It Ain't All About the Down Low

“There’s been a lot of talk in the media about the “down low” and African American men,” says Smita Varia, an activist with Advocates for Young Women of Color Leadership Council based in D.C. Sophie Godley agrees, “In some ways it’s good that this issue has been brought to light. But on the other hand ... it makes black women look like helpless victims with no power and black men look like evil liars. It doesn’t really help us at all get where we need to go with this disease.”

“Living on the down low”—a term referring to African-American men that hide their bisexual encounters from unsuspecting female partners and often end up infecting them with HIV—has been getting a great deal of media attention lately.

Yet most stories about the “down low” fail to go beyond the juicy headlines focusing on infidelity and closeted lives in the black communities. “The down low phenomenon has always been there, and it’s been in all communities—not just with African-American men,” says Godley, director of prevention and education at the AIDS Action Committee of Massachusetts.

The single-dimensional media overlooks the many factors that make African-American women in the U.S. more vulnerable to contracting HIV. The media spotlight also misses the many African-American women, who are working to solve this problem and the lack of resources and education they face in their communities. “You already have the image of being gang bangers, the image of being overly sexual—there are already all of these assumptions and racist things that are said about the black community,” adds Godley.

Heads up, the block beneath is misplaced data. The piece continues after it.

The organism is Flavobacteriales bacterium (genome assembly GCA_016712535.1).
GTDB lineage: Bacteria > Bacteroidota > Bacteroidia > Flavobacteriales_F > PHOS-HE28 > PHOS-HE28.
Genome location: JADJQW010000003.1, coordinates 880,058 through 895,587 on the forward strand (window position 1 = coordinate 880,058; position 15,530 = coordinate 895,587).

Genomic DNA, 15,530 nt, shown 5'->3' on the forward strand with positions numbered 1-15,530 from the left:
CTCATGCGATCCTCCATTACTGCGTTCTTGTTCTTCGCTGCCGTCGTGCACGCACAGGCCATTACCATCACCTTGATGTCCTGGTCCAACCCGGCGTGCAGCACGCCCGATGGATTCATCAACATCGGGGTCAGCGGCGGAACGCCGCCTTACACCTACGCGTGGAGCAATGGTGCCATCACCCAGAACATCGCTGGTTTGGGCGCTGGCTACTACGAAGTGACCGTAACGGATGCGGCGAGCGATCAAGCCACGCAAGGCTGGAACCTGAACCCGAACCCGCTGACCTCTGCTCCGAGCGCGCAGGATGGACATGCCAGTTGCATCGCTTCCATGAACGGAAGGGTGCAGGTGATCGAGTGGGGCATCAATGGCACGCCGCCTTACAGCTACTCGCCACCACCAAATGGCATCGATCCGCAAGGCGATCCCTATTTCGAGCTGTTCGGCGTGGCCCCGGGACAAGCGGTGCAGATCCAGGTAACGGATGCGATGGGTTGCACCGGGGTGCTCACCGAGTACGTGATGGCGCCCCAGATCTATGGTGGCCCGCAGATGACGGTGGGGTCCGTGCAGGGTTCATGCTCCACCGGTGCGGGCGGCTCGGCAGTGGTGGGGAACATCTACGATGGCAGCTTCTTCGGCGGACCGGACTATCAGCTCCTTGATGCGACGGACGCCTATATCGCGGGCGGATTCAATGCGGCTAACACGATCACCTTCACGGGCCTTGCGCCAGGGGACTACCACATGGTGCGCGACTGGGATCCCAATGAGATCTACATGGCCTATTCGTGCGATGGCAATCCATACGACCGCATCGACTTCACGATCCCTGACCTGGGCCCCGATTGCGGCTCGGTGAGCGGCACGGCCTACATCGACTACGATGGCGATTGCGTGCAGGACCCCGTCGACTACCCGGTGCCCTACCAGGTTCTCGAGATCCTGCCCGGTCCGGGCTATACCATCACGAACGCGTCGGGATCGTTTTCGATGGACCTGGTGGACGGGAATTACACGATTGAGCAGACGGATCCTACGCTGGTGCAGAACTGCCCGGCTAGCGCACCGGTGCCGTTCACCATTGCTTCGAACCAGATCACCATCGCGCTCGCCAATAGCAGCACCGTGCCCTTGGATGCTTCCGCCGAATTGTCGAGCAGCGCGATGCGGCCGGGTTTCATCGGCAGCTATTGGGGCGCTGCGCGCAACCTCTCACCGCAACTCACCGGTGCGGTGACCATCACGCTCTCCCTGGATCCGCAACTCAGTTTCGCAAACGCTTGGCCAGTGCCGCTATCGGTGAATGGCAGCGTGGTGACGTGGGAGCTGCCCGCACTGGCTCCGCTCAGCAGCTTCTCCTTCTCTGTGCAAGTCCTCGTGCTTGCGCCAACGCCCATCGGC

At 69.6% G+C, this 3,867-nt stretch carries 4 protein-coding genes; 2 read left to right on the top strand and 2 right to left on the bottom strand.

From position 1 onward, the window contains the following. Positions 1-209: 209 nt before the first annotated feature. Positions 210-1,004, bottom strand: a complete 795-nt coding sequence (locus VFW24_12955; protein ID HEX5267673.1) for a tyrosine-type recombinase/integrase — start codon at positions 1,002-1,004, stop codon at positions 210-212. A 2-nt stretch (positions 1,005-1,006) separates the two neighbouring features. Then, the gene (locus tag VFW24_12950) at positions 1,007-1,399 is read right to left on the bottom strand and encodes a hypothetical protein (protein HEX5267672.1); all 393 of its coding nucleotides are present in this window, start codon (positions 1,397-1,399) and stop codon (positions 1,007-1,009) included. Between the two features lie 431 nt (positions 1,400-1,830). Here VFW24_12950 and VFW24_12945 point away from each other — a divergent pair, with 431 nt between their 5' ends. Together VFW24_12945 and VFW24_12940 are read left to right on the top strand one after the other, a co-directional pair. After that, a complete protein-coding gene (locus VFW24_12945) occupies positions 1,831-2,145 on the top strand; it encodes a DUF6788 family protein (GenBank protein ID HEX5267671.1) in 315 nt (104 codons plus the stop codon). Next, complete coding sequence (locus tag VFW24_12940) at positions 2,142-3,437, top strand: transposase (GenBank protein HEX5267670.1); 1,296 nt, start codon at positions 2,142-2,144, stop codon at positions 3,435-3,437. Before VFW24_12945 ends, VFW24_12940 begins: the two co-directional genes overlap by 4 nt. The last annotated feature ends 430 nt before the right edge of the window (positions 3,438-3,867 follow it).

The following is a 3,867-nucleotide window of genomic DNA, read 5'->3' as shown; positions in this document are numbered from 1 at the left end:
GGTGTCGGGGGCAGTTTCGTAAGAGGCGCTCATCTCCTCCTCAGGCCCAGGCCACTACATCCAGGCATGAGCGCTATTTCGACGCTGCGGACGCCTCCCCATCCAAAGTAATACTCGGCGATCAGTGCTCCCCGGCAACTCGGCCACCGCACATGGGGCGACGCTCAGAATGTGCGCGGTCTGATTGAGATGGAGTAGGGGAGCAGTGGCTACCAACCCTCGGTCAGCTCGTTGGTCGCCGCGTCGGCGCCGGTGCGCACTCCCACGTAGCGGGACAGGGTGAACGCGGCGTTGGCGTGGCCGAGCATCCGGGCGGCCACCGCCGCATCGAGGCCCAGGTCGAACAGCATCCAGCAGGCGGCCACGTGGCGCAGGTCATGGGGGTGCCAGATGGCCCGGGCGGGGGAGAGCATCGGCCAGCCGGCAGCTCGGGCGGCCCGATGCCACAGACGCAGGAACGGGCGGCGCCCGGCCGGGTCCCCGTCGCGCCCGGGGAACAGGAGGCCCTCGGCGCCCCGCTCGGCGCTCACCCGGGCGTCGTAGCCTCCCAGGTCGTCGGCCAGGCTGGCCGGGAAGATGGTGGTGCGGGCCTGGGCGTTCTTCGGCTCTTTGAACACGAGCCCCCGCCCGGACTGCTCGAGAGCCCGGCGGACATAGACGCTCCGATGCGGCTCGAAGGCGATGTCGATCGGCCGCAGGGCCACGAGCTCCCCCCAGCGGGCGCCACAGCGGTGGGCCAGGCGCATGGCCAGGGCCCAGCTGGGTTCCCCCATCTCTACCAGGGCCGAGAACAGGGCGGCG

The “down low” phenomenon appeared in the headlines shortly after a recent study by the Centers for Disease Control (CDC) based in Atlanta, Ga. The CDC found that AIDS is the leading cause of death for African-American women ages 25-34 and is among the top four causes of death for African-American women between the ages 20-54. In 2003, African-American and Hispanic women together represented only 25 percent of all U.S. women, but accounted for 83 percent of AIDS diagnoses reported.

According to the CDC, there are three major factors that make young women of color—especially African-American women—being more at risk for contracting HIV. They are what the CDC labels sexual inequality, biological vulnerability, and socioeconomic factors.

“Sexual inequality” refers to the reality that many young women date older men—which makes it harder for young women to negotiate condom use. A CDC study of urban high schools across the country found that more than 33 percent of African-American and Hispanic young women had their first sexual encounter with an older man.

Biologically, women are twice as likely as men to contract HIV during vaginal intercourse and if you had an STI (sexually transmitted infection) before, it increases your chances even more. According to the CDC, gonorrhea and syphilis are higher among young women of color ages 15-24.

The socio-economic factors also create challenges for effective education and prevention. One in four African-Americans and one in five Hispanics live in poverty, which often leads to a lack of access to high quality health care and education and higher levels of substance abuse.

Lisa Diane White is a health education and advocacy program coordinator of SisterLove in Atlanta—the first nonprofit in Georgia to address the sexual health of African-American women and HIV prevention. White has seen many African-American men that believe in the conspiracy theory that HIV/AIDS was made by our government.